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November 1987

Early Detection of Congenital Cardiovascular Malformations in Infancy

Author Affiliations

From the Department of Epidemiology and Preventive Medicine (Drs Rubin and Ferencz) and the Division of Pediatric Cardiology (Dr Brenner), University of Maryland School of Medicine, and the Department of Pediatrics, The Johns Hopkins University (Dr Neill), Baltimore; and the Department of Cardiology, Children's Hospital National Medical Center, Washington, DC (Dr Perry).

Am J Dis Child. 1987;141(11):1218-1220. doi:10.1001/archpedi.1987.04460110088031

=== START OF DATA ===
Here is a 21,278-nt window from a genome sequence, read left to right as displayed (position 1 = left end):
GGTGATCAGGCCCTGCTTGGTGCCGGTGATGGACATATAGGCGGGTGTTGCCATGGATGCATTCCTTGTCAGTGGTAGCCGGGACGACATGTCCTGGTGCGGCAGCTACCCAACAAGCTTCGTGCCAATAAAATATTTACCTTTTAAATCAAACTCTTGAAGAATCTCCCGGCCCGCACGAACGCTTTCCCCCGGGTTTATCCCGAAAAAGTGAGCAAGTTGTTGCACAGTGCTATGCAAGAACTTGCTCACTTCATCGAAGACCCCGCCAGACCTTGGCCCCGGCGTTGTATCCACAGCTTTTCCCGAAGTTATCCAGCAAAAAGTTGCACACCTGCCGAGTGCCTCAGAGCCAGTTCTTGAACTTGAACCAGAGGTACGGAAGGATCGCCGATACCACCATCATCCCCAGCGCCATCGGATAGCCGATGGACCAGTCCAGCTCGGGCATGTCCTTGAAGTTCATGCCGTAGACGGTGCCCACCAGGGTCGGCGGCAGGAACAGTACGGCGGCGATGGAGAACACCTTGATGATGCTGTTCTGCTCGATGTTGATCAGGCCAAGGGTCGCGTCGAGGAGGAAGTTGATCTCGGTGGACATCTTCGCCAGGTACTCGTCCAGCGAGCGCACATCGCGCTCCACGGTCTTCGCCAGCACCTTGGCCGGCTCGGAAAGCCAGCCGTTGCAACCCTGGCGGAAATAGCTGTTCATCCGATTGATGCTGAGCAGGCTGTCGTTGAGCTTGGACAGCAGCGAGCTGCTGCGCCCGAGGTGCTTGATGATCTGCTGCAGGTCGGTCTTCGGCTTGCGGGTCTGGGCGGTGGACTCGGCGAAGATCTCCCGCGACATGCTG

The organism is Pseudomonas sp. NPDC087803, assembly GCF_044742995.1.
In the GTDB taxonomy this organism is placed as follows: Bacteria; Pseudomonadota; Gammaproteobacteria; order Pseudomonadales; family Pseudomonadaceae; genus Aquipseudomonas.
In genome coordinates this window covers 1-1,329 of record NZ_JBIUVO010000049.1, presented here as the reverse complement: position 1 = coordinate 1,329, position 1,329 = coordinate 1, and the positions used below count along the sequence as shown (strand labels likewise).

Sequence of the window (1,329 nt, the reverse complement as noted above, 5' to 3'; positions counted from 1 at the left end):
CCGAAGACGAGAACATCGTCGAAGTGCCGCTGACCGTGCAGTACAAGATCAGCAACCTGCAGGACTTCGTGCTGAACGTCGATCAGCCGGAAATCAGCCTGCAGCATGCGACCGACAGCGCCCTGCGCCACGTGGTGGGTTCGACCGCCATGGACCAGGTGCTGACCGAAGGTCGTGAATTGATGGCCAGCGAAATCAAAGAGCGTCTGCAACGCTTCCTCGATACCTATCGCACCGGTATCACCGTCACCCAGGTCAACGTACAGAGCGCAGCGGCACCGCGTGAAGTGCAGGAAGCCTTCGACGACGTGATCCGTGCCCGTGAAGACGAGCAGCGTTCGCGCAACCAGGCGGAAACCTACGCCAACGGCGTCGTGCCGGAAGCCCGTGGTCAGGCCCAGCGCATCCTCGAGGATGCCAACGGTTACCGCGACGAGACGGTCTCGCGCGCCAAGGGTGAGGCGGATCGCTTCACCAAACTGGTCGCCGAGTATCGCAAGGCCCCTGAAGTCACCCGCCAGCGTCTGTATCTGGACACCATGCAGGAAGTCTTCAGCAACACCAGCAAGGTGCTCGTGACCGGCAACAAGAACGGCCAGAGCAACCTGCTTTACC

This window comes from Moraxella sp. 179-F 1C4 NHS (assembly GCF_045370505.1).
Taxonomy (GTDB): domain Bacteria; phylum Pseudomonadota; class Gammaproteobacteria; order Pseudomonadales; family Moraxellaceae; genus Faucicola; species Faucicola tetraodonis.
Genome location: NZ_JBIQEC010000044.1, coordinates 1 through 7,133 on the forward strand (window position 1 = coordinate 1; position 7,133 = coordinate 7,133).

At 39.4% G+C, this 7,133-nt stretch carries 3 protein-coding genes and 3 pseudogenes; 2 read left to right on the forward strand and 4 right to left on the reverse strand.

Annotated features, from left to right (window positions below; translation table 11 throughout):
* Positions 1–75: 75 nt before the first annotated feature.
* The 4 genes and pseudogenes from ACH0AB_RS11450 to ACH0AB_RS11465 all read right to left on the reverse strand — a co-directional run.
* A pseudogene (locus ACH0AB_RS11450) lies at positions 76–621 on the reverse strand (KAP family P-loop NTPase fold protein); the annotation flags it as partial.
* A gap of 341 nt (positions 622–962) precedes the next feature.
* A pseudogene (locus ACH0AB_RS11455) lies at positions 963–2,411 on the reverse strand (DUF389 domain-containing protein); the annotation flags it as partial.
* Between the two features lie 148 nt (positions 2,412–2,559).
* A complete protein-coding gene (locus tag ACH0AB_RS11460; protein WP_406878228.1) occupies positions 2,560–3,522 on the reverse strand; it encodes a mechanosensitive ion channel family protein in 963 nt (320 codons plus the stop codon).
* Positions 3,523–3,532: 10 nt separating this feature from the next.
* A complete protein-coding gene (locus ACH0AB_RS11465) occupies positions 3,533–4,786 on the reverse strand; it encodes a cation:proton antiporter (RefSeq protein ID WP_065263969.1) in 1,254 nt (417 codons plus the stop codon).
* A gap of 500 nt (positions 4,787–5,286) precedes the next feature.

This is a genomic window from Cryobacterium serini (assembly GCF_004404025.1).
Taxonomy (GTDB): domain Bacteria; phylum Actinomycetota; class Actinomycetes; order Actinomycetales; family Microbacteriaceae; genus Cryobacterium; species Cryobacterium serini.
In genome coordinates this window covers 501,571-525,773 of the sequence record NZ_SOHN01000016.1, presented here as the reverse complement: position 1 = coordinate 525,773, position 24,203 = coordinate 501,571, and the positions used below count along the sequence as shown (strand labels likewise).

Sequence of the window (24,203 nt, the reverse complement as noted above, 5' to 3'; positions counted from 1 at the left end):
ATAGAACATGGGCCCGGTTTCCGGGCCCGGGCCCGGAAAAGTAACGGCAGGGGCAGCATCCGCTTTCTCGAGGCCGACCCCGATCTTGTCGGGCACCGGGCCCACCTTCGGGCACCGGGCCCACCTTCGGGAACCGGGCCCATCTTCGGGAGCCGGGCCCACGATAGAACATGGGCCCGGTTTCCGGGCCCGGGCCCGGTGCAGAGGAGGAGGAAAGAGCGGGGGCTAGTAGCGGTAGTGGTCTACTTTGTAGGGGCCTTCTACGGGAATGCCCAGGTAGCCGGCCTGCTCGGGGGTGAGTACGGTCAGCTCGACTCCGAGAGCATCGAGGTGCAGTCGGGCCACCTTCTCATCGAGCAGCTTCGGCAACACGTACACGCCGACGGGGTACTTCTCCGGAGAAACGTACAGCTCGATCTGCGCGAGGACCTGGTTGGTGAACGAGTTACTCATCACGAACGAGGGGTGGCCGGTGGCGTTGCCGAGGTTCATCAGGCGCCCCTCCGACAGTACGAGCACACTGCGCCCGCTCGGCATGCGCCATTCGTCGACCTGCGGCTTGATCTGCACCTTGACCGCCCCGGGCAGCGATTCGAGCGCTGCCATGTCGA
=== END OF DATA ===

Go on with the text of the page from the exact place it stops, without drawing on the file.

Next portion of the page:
• In an ongoing population-based study of congenital cardiovascular malformations in the Baltimore–Washington, DC, area, 1527 affected infants were ascertained from multiple sources during the years 1981 to 1984. Ninety-eight percent were evaluated at a regional pediatric cardiology center. Among the unreferred cases, in which the cardiac defect was diagnosed only at autopsy, most infants died in the first week of life and had associated problems, such as low birth weight, major noncardiac malformations, or other life-threatening illnesses, but a few Infants with potentially remediable heart disease escaped clinical detection. Until preventive measures become available, reduction of infant mortality due to congenital cardiovascular malformations will continue to depend on early recognition of signs of serious heart disease in infants and on effective community-wide use of specialized cardiac services.

(AJDC 1987;141:1218-1220)